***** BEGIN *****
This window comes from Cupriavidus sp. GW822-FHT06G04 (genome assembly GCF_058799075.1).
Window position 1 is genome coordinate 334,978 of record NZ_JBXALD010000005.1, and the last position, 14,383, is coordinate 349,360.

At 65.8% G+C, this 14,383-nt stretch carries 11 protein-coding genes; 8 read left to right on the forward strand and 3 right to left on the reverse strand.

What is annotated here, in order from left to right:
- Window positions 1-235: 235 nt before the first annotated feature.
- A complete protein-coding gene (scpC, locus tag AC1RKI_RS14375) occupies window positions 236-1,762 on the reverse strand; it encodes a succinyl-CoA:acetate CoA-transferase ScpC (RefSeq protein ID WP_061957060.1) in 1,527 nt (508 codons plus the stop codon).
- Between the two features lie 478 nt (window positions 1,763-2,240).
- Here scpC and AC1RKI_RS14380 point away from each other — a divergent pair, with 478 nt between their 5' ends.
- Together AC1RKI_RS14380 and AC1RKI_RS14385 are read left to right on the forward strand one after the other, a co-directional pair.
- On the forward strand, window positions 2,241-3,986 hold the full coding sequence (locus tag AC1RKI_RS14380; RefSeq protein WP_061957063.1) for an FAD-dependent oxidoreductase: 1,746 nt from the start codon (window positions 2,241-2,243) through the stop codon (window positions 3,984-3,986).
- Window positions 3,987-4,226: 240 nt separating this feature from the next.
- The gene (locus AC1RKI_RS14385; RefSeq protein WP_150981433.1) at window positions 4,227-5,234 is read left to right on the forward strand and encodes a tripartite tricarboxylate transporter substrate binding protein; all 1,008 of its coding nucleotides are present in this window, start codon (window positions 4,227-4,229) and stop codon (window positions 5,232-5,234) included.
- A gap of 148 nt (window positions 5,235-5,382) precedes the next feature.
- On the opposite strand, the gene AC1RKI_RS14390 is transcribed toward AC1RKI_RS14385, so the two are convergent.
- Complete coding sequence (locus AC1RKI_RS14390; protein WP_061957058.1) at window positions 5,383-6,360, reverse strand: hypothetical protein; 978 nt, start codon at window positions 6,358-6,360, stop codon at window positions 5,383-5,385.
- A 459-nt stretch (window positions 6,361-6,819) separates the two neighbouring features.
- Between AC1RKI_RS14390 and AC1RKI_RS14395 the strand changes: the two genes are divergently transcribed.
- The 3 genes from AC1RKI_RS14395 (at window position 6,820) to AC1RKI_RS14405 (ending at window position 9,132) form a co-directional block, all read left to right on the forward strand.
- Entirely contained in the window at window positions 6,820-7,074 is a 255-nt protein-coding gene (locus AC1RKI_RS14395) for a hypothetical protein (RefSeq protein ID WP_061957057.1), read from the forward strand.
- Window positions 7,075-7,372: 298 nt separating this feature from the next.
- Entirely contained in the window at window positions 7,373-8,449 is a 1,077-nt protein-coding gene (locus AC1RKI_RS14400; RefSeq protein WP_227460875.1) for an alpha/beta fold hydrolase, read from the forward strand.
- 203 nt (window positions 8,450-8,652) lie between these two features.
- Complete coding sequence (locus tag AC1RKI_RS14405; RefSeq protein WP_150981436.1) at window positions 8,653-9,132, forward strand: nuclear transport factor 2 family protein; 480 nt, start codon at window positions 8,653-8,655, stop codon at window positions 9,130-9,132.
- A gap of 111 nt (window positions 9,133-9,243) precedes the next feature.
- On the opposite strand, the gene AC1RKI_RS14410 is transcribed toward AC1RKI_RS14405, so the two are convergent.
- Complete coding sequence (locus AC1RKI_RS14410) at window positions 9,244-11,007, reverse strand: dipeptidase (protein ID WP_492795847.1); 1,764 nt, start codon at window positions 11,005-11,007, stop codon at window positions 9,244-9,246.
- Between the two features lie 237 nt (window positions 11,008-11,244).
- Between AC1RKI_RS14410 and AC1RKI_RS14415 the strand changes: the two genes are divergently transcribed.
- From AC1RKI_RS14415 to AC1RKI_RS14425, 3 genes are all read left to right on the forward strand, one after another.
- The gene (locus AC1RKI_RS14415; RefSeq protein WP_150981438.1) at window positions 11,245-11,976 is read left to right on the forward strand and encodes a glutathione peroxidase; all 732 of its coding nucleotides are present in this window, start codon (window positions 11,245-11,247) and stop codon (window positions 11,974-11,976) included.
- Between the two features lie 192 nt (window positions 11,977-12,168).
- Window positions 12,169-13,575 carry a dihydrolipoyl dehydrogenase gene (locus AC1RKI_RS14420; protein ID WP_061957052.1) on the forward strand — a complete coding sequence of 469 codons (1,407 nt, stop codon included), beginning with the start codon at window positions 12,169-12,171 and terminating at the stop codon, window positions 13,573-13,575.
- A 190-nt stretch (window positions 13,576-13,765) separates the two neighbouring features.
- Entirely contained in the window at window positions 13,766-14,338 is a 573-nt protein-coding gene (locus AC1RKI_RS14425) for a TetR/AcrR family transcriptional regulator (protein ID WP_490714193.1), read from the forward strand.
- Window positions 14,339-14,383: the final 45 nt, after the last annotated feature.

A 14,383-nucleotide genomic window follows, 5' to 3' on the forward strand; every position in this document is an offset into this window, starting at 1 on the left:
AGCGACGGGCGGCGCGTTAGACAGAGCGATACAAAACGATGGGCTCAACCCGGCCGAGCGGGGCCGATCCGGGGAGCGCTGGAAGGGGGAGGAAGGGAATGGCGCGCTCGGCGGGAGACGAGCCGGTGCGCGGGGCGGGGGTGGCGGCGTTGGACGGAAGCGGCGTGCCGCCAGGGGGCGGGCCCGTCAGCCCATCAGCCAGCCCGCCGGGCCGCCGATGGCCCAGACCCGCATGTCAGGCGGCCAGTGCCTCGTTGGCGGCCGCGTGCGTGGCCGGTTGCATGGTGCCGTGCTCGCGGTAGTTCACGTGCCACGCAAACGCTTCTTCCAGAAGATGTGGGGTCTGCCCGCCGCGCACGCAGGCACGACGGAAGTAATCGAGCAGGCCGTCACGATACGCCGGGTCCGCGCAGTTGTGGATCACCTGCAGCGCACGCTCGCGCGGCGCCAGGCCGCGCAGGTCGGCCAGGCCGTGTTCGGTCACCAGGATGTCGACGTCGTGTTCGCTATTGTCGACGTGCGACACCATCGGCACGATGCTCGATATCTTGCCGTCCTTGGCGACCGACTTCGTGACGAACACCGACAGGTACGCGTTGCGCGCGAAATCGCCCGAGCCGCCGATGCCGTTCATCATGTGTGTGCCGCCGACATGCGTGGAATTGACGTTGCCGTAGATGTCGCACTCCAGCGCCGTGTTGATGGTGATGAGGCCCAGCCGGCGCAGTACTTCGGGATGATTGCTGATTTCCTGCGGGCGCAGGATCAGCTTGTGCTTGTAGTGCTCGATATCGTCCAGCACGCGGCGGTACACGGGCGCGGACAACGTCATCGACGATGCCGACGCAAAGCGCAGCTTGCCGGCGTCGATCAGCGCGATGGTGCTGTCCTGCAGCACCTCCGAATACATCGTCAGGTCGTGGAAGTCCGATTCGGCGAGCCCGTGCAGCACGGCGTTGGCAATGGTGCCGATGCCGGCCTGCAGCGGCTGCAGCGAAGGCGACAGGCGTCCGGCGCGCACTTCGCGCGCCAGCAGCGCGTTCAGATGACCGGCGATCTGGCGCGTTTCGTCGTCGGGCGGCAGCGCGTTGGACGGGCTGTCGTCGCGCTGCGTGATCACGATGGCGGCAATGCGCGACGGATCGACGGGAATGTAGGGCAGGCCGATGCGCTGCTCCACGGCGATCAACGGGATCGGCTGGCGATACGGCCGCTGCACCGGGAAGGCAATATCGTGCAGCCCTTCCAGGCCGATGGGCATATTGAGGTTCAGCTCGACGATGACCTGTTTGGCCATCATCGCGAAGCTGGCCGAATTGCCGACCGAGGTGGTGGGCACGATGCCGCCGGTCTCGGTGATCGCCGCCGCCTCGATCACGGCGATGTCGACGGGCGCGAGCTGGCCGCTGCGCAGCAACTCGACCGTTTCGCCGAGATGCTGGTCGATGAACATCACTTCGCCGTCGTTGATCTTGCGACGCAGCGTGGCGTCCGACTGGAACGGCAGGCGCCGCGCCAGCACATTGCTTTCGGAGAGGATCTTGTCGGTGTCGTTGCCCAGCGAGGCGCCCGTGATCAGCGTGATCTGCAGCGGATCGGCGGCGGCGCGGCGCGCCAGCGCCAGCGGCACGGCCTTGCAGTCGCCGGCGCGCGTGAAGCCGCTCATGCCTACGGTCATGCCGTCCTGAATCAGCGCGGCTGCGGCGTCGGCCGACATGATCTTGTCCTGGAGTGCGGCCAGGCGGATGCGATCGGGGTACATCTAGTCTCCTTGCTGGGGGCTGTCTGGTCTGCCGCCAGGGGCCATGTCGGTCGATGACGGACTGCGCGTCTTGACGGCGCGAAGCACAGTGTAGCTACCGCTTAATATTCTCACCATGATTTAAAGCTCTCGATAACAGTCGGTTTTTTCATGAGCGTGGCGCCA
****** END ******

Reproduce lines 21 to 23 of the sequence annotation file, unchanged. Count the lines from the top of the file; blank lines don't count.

- Entirely contained in the window at window positions 7,373-8,449 is a 1,077-nt protein-coding gene (locus AC1RKI_RS14400; RefSeq protein WP_227460875.1) for an alpha/beta fold hydrolase, read from the forward strand.
- 203 nt (window positions 8,450-8,652) lie between these two features.
- Complete coding sequence (locus tag AC1RKI_RS14405; RefSeq protein WP_150981436.1) at window positions 8,653-9,132, forward strand: nuclear transport factor 2 family protein; 480 nt, start codon at window positions 8,653-8,655, stop codon at window positions 9,130-9,132.